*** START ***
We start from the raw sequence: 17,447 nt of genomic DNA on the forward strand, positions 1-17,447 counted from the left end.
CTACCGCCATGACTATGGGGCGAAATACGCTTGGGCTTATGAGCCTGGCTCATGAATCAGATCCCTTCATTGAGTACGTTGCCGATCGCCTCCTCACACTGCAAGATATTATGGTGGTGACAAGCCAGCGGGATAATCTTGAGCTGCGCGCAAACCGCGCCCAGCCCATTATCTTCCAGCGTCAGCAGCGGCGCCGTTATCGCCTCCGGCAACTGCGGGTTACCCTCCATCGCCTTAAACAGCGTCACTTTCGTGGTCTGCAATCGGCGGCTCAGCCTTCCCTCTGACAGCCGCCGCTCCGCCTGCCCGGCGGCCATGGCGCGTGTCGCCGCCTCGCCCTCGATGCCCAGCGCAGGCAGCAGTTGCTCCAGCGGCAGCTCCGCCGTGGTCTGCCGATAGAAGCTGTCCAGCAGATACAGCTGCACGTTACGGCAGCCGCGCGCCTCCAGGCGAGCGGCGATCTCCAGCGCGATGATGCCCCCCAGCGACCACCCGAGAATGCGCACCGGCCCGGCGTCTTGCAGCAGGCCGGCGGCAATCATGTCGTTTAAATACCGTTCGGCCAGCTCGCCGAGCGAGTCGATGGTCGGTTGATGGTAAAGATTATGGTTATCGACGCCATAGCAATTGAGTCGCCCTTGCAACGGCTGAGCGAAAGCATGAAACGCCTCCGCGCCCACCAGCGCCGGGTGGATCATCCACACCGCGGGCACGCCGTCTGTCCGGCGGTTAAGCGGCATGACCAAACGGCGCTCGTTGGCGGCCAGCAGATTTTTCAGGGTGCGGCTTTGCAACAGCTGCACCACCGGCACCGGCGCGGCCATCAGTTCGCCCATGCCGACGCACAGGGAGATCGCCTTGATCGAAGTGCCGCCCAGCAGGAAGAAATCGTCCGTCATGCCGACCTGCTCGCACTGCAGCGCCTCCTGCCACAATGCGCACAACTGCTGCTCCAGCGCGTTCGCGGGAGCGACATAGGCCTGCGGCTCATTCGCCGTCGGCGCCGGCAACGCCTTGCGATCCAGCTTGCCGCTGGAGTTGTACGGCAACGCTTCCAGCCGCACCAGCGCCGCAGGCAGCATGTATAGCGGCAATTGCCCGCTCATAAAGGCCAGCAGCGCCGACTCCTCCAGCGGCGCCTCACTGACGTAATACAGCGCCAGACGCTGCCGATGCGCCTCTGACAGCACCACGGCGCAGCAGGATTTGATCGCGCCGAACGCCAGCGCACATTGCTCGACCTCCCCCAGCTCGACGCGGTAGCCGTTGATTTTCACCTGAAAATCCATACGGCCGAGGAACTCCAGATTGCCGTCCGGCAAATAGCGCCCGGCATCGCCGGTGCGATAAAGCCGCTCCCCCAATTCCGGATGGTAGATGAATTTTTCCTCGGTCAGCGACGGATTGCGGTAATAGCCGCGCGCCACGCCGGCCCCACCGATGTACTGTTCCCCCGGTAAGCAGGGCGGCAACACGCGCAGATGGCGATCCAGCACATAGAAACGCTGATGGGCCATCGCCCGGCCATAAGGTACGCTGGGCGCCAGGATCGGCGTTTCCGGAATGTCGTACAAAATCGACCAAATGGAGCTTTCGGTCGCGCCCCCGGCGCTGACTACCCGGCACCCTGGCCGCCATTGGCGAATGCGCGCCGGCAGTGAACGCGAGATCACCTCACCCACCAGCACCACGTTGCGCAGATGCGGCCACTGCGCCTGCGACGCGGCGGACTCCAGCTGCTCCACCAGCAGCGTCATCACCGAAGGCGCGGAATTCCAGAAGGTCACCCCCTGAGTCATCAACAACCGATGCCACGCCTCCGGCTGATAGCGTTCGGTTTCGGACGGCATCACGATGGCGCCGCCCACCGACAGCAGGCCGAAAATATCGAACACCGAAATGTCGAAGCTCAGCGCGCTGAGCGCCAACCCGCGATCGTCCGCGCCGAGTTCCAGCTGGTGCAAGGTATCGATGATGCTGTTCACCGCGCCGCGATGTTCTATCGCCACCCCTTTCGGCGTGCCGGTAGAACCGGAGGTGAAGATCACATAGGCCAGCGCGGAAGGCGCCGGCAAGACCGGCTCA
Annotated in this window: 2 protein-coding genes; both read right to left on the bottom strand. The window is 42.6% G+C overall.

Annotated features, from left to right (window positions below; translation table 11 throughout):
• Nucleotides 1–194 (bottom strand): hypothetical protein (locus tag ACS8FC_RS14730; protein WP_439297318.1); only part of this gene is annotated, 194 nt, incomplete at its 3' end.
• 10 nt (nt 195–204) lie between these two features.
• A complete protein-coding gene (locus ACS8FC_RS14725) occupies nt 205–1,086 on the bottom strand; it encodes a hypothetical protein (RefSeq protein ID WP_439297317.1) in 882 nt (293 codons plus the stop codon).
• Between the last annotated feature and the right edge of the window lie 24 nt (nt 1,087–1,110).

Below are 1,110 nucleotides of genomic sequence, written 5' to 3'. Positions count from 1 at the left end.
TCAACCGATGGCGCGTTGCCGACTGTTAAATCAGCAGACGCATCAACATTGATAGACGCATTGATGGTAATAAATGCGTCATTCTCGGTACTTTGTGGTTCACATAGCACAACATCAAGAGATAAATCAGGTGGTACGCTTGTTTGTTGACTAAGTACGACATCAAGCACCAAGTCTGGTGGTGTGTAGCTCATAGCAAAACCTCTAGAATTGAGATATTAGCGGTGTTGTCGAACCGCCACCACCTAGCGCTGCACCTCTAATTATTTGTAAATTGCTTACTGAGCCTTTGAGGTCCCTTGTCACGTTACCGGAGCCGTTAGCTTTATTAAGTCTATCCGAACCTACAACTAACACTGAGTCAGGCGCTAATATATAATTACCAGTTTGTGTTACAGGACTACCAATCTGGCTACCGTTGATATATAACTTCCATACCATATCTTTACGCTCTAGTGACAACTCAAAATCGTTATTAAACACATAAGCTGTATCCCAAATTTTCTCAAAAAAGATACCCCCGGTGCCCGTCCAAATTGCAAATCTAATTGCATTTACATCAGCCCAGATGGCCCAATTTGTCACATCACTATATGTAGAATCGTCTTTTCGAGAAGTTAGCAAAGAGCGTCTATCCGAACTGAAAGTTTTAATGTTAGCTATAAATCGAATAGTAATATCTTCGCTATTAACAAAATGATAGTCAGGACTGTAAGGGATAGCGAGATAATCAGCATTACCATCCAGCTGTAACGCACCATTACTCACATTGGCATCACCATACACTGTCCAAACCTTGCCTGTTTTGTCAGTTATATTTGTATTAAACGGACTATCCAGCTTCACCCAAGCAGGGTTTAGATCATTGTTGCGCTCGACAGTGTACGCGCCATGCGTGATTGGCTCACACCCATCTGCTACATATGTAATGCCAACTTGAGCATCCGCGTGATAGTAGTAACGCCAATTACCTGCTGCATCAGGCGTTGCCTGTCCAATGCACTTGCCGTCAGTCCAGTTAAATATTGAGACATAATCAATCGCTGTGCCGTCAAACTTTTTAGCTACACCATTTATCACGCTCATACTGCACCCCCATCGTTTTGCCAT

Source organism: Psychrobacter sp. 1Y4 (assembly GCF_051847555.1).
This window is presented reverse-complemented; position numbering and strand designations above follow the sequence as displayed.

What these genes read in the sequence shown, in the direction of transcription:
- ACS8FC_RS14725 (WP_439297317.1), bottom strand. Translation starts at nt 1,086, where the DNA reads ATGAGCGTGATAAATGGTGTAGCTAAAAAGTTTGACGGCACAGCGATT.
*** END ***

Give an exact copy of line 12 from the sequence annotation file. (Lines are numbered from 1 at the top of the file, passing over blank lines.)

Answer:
This window is presented reverse-complemented; position numbering and strand designations above follow the sequence as displayed.